For some reasons, this is no place to critique the books views. This was the first serious and very ambitious attempt into integrating neurosicience and philosophy of mind to tackle problems like cosnciousness, perception, action, etc.. Elimitivism is not highly regarded nowdays, and the fuzz about connectionist models is fading away. Some proposals were naive, even. But the book is still a classic in the field of cognitive neuroscience, philosophy of mind, and well, neurophilosophy.
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By A Customer on February 9, 1997
Format: Paperback
Churchland's primary goal is to demonstrate that the problem of mind-brain is reducable through neuroscience. She gives a brief history of the study of the brain, basic neuroanatomy, and talks about recent developments in the philosophy of science.

Tremendous job ! Very detailed, hard reading, but extremely worthwhile
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Neuroscience is one of the fastest moving fields in science so a book written 24 years ago is bound to be a bit out of date. However, I think there is still a great deal in this book that is of philosophical value. It serves as a good introduction to Churchland's eliminative materialism and the final chapter provides a very readable introduction to tensor network theory and connectionism (at least the general principles behind them).

In the first part of the book Churchland discusses the basics of the theory of neurons, functional neuroanatomy, and various techniques for studying the brain. There is probably a great deal in the first section that is somewhat out of date (unfortunately, I am not knoweldgeable enough in neuroscience to know what is or is not out of date; I doubt much of the neuroanatomy is out of date though I am sure we know more than we did when the book was written).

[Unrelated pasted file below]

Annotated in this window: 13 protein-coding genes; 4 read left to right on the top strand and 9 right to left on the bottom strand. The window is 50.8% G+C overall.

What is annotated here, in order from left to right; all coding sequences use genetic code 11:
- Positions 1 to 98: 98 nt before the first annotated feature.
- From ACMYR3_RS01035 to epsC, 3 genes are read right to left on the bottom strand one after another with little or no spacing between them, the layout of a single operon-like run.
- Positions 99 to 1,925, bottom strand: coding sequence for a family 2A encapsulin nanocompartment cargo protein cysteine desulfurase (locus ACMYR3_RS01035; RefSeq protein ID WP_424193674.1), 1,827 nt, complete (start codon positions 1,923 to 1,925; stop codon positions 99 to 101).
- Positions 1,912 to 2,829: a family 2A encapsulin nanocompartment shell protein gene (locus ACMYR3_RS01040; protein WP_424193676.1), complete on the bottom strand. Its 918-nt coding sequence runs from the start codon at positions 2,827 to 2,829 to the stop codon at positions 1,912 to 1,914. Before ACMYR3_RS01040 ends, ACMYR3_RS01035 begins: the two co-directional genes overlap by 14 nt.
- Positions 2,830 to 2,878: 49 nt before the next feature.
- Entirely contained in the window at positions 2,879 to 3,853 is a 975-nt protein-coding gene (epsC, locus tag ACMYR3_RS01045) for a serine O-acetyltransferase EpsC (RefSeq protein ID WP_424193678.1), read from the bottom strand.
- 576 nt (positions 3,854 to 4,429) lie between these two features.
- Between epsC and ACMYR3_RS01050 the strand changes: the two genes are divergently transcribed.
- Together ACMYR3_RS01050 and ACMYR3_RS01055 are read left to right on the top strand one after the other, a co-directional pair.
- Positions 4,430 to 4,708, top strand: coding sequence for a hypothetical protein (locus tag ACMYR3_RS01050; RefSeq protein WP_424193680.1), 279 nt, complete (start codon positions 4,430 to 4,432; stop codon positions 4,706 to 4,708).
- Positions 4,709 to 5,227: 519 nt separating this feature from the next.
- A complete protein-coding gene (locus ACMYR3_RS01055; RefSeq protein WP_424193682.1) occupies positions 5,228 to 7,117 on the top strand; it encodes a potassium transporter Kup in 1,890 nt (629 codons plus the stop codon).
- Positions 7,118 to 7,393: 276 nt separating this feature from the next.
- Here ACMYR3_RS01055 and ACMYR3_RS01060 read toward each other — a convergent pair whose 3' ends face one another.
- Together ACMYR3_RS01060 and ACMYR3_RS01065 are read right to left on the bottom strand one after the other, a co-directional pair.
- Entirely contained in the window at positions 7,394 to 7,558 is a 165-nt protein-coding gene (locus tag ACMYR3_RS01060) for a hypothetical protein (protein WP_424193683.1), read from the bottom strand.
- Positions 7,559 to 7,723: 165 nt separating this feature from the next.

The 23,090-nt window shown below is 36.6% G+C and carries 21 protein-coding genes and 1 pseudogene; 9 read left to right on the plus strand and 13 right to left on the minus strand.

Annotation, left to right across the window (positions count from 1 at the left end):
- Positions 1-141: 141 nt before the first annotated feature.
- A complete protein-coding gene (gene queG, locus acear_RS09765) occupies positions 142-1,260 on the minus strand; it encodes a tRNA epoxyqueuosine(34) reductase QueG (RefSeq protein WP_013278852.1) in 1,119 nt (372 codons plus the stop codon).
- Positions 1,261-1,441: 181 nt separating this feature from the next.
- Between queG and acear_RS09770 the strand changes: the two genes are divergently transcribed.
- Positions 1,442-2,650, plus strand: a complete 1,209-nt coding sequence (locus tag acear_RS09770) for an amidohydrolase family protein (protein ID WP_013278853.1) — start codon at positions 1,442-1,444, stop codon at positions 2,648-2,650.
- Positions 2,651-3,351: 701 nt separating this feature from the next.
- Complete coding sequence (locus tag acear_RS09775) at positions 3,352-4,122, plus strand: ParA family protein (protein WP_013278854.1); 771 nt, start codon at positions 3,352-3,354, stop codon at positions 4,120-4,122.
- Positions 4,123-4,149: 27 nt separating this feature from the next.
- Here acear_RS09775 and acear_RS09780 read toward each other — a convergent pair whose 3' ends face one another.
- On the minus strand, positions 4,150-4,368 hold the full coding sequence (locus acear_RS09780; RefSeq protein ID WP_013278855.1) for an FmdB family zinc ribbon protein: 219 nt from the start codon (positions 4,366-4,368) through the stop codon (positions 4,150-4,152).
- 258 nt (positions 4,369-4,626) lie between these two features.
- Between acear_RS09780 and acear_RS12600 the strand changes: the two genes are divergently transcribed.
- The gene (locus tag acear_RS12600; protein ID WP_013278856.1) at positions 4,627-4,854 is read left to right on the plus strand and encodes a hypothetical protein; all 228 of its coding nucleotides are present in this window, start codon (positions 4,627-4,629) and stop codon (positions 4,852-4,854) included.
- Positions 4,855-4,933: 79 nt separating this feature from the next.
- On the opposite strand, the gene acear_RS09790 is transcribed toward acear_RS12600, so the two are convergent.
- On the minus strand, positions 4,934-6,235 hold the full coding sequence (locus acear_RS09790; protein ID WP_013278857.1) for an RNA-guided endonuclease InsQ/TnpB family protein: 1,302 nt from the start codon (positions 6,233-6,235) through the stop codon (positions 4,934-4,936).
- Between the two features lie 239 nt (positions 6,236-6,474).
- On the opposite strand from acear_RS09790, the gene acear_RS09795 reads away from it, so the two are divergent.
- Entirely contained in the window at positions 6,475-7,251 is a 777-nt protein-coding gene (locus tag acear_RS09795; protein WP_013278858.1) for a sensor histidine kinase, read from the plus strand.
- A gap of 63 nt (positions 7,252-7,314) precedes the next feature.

The second part of the book delves into issues relating to philosophy of science. In this section Churchland summarizes all the main arguments made against materialism and reductionism and provides excellent and well though out responses to those arguments. The book is worth reading for the second section alone. There is almost nothing that is out of date in the second section. People are still making essentially the same arguments today as they were when the book was written and Churchland's spirited defense of materialism is still well worth reading.

The final section is mostly about tensor network theory and connectionism. I know there has been a lot of work done on connectionism since this book was published and the introduction to connectionism in this volume is pretty sketchy. If you are interested in connectionism I would recommend looking elsewhere.